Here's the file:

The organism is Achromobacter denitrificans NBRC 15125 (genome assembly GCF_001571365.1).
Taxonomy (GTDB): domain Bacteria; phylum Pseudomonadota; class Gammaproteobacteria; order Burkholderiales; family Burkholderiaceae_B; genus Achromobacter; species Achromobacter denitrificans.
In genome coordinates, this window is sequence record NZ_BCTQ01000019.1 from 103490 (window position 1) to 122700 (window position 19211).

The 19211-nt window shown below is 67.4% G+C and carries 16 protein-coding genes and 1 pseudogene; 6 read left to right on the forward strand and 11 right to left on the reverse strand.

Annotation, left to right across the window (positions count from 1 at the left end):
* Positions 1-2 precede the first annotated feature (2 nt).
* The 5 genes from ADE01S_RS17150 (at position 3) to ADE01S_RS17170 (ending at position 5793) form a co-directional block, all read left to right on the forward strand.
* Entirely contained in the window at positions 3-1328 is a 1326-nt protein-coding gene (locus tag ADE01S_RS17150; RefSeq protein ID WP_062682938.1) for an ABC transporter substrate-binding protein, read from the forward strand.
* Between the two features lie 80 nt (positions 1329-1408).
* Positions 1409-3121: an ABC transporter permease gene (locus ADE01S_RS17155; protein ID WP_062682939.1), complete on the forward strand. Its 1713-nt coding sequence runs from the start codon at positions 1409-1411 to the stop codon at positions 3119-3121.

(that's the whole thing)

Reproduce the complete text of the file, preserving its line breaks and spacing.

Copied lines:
The organism is Achromobacter denitrificans NBRC 15125 (genome assembly GCF_001571365.1).
Taxonomy (GTDB): domain Bacteria; phylum Pseudomonadota; class Gammaproteobacteria; order Burkholderiales; family Burkholderiaceae_B; genus Achromobacter; species Achromobacter denitrificans.
In genome coordinates, this window is sequence record NZ_BCTQ01000019.1 from 103490 (window position 1) to 122700 (window position 19211).

The 19211-nt window shown below is 67.4% G+C and carries 16 protein-coding genes and 1 pseudogene; 6 read left to right on the forward strand and 11 right to left on the reverse strand.

Annotation, left to right across the window (positions count from 1 at the left end):
* Positions 1-2 precede the first annotated feature (2 nt).
* The 5 genes from ADE01S_RS17150 (at position 3) to ADE01S_RS17170 (ending at position 5793) form a co-directional block, all read left to right on the forward strand.
* Entirely contained in the window at positions 3-1328 is a 1326-nt protein-coding gene (locus tag ADE01S_RS17150; RefSeq protein ID WP_062682938.1) for an ABC transporter substrate-binding protein, read from the forward strand.
* Between the two features lie 80 nt (positions 1329-1408).
* Positions 1409-3121: an ABC transporter permease gene (locus ADE01S_RS17155; protein ID WP_062682939.1), complete on the forward strand. Its 1713-nt coding sequence runs from the start codon at positions 1409-1411 to the stop codon at positions 3119-3121.